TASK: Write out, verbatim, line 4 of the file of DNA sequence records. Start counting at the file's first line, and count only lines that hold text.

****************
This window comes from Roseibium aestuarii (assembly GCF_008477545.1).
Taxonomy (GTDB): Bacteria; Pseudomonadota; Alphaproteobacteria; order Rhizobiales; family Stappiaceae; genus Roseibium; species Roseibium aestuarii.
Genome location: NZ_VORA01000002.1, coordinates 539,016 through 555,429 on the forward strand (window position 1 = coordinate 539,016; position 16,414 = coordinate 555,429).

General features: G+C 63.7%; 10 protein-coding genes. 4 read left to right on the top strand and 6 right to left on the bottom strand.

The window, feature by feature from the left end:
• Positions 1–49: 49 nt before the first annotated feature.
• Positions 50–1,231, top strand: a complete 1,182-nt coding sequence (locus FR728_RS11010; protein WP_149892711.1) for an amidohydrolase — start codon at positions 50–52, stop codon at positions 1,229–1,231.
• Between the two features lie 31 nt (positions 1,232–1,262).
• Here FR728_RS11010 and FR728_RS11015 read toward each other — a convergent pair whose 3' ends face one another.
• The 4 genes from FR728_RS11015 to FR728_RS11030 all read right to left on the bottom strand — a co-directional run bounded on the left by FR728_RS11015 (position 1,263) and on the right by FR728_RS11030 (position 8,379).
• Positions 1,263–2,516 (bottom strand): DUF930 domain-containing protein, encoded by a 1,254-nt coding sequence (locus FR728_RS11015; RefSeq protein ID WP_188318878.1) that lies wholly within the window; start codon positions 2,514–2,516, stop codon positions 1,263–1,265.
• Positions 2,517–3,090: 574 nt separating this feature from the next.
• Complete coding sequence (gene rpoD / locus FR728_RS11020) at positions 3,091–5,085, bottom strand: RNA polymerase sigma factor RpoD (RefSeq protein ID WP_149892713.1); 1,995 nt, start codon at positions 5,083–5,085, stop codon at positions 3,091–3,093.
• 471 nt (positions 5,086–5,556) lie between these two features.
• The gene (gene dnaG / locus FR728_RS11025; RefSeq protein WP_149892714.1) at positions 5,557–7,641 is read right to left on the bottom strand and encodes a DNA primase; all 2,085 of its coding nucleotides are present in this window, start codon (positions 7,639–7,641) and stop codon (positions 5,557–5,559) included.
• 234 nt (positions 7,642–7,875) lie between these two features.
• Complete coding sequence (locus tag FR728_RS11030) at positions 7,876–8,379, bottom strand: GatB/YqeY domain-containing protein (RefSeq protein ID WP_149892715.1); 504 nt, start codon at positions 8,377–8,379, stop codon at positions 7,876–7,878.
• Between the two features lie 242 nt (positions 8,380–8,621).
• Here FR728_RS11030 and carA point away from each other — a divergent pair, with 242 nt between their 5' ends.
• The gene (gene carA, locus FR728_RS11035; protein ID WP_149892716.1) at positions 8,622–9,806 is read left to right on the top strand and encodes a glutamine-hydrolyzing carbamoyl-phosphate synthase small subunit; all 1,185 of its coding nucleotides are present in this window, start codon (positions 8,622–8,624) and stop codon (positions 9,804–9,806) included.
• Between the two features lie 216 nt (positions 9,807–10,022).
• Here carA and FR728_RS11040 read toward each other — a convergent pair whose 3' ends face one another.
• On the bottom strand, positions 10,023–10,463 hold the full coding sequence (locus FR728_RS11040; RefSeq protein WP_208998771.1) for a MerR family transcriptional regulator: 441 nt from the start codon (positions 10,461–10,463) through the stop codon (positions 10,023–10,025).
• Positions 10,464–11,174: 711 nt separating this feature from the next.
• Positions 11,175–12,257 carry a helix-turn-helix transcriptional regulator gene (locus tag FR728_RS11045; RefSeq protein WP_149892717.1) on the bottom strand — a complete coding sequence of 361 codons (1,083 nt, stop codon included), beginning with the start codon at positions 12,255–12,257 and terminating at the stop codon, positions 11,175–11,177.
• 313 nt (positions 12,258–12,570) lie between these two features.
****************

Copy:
General features: G+C 63.7%; 10 protein-coding genes. 4 read left to right on the top strand and 6 right to left on the bottom strand.